ASIAN HERBS Heartleaf – Houttuynia cordata.

Paul Plant

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Almost everyone is familiar with the traditional European herbs, such as basil, rosemary and parsley. Most keen gardeners are also familiar with Vietnamese mint, Mexican coriander and Thai basil. However there are many more herbs, particularly from Asia, South and Central America and Africa that add wonderful and unique flavours to international dishes.
Heartleaf (Houttuynia cordata) is a moisture loving herbaceous plant native to China, Japan, Taiwan, Bhutan and Nepal. It is now widely cultivated throughout Asia due to its significance in providing flavour to cooked dishes.

Although normally seen as a squat clumping plant in semi-submerged pots in ponds, it can grow up to 80cm tall in ideal conditions and can vigorously spread laterally from underground stems. Control the size of this plant by growing it in pots.

Stems are red toned and leaves are highly ornamental – heart-shaped
10-15cm long and 5-8cm wide. They are dull green with a purplish tint to its edges.

The summer inflorescence is a short yellowish spike with 4 white bracts.

More information on the following topics is included:

  • Cultivation
  • Uses
  • Medicinal
From a 2 page Feature Article in Issue Thirty
The species Houttuynia cordata in flower.
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Arno King

Chaya is one of the hardiest vegetables you can grow – the ideal vegetable for the ‘brown thumb’ or busy gardener. It loves heat and humidity, can tolerate extreme drought, is pest free, and lives for many decades. It is also a decorative shrub. It certainly deserves to be grown in all warm climate gardens.

Chaya (Cnidoscolus chayamansa) is native from the southern tip of Texas, United States of America, down to the Yucatan Peninsula in Mexico, where it grows in seasonal climates which may have long dry winters and hot wet summers.

In the wild the leaves of this plant are covered in stinging hairs like stinging nettles. It is also very poisonous. Not the kind of plant you would want in the vegetable garden.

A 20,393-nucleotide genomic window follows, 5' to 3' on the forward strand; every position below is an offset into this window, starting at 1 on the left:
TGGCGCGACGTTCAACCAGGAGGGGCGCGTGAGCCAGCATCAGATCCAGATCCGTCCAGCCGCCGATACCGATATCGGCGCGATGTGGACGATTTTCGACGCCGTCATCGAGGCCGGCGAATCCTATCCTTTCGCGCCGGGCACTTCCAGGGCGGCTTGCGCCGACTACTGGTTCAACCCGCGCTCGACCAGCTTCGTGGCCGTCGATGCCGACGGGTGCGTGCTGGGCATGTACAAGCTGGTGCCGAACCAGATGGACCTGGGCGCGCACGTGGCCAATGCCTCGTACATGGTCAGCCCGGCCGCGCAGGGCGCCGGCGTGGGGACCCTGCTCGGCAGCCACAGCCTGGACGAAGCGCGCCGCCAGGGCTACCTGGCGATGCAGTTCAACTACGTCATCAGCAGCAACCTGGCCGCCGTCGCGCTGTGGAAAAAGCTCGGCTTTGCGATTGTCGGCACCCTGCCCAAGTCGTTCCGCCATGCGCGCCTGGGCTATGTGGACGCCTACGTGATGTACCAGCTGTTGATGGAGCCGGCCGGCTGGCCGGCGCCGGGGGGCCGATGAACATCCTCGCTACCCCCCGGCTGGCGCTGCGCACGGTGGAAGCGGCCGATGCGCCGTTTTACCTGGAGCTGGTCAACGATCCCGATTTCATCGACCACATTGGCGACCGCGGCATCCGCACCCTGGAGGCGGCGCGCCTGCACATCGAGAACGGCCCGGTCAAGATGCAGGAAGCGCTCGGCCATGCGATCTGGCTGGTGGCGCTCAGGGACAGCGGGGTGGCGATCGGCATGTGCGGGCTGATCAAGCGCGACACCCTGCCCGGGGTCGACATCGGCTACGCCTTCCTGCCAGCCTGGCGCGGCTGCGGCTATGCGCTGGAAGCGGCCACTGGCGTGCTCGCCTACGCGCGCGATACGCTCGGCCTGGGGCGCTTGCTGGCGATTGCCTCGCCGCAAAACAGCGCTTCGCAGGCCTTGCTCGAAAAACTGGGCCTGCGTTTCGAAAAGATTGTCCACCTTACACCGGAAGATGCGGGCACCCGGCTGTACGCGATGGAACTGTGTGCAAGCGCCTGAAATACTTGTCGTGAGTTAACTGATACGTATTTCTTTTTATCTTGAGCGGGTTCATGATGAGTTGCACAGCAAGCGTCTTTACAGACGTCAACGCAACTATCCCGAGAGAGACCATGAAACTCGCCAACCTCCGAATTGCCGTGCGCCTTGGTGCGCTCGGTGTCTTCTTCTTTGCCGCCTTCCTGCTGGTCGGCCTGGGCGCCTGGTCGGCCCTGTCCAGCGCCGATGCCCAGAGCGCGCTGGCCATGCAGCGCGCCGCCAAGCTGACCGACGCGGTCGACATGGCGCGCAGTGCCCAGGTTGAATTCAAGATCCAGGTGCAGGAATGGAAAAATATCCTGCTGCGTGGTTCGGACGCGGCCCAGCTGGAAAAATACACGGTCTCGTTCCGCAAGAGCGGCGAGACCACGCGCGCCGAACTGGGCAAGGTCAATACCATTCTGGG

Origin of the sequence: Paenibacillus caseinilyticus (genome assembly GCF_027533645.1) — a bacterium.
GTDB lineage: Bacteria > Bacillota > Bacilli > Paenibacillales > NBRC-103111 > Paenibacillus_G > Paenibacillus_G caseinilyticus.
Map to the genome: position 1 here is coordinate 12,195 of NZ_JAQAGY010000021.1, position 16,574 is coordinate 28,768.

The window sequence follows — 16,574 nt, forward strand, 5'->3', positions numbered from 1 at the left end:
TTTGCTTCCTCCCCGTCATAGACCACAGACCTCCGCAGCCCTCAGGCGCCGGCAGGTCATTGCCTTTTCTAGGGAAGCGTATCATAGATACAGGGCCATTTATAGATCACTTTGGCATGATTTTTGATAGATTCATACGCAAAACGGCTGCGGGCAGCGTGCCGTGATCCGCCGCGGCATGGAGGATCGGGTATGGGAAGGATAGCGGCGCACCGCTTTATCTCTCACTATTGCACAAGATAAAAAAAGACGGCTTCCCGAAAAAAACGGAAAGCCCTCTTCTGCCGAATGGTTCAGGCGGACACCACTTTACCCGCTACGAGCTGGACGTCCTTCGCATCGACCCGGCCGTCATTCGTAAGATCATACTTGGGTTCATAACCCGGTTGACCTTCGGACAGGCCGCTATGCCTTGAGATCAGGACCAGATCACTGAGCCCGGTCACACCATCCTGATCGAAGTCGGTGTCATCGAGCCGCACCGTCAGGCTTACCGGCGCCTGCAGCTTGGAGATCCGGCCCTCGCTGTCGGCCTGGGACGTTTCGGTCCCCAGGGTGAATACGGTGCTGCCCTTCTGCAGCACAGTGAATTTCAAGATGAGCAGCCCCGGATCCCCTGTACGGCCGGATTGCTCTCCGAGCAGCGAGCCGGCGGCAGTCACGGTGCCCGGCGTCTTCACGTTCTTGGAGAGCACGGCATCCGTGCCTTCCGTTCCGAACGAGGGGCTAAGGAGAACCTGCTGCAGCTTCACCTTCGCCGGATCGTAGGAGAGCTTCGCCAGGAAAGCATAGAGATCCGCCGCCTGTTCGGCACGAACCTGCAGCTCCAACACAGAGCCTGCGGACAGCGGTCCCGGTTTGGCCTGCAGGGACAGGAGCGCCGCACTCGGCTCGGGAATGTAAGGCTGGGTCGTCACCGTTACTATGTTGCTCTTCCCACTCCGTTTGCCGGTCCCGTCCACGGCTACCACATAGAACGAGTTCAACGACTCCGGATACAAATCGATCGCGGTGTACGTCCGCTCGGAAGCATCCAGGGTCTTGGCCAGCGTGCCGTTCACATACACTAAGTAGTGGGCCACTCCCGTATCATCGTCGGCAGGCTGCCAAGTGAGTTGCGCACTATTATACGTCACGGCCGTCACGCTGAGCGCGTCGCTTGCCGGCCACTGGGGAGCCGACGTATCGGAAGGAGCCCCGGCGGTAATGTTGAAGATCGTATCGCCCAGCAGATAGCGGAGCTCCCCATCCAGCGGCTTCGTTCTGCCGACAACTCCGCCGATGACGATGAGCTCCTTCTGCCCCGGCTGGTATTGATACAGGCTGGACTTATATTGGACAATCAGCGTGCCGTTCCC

From a 2 page Feature Article in Issue Thirty
Another cultivar of Chaya, this with attractive divided leaves.
Chaya produces clusters of white flowers over summer.
Chaya leaves require cooking for at least 3 minutes before eating to remove toxins.
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ONIONS Allium cepa

Claire Bickle





Onions can be a tricky crop to grow in subtropical climate zones and near impossible in tropical zones. This is due to their love of a long cold winter with the warming of spring being the trigger for onion formation. It’s a day length thing.

The key to success is to select cultivars that are best suited to warmer areas and get your plants in as early as possible in autumn. While warm climate gardeners may prefer to grow onions, it is easier to grow some of their relatives such as bunching or welsh onions or true (bulbing) shallots and avoid the frustration of onion crop failure due to a warm winter an early hot spring, or the early onset of the wet season.

Claire looks also at:

  • What is day length?
  • History
  • Culture
  • Pests and diseases
  • Onions and her

A recipe for Spring Onion Pesto is also provided and available here.

From a 2 page Feature Article in Issue Thirty
Spring Onion Pesto.
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POMEGRANATES – the ‘grain apple’

Barbara Beerling


Botanists have classified the Pomegranate in its own family, the Punicaceae. The genus Punica has only two species, Punica granatum, the pomegranate and Punica protopunica, the Socotran Pomegranate.

The plant occurs, both cultivated and naturalised over the whole of the Mediterranean region and as far east as India. They can be a little temperamental to grow in humid subtropical and tropical climates, but worth the effort.

Topics covered are:

  • The fruit
  • The plant
  • Cultivation
  • Pruning
  • Propagation
  • Cultivars
  • Culinary Uses
From a 2 page Feature Article in Issue Thirty
Inside the pomegranate.
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Atherton Almond Athertonia diversifolia.

By the Queensland Bushfood Association
Graeme White


In addition to the Macadamia Nut (Macadamia integrifolia) and the Bunya Nut (Araucaria bidwillii), there is a number of other Australian native bushfood plants that have edible nuts or kernels.

One that is readily identified, is also a member of the Proteaceae and has a flavour second only to the macadamia, is the Atherton Almond (Athertonia diversifolia), also known as the Atherton Oak.

The Atherton Almond is a small to medium sized bushy tree with a spreading habit. In the rainforest it can reach 30m but when grown in the open, would probably grow 10-12m tall.

From a 2 page Feature Article in Issue Thirty
Atherton Almond.
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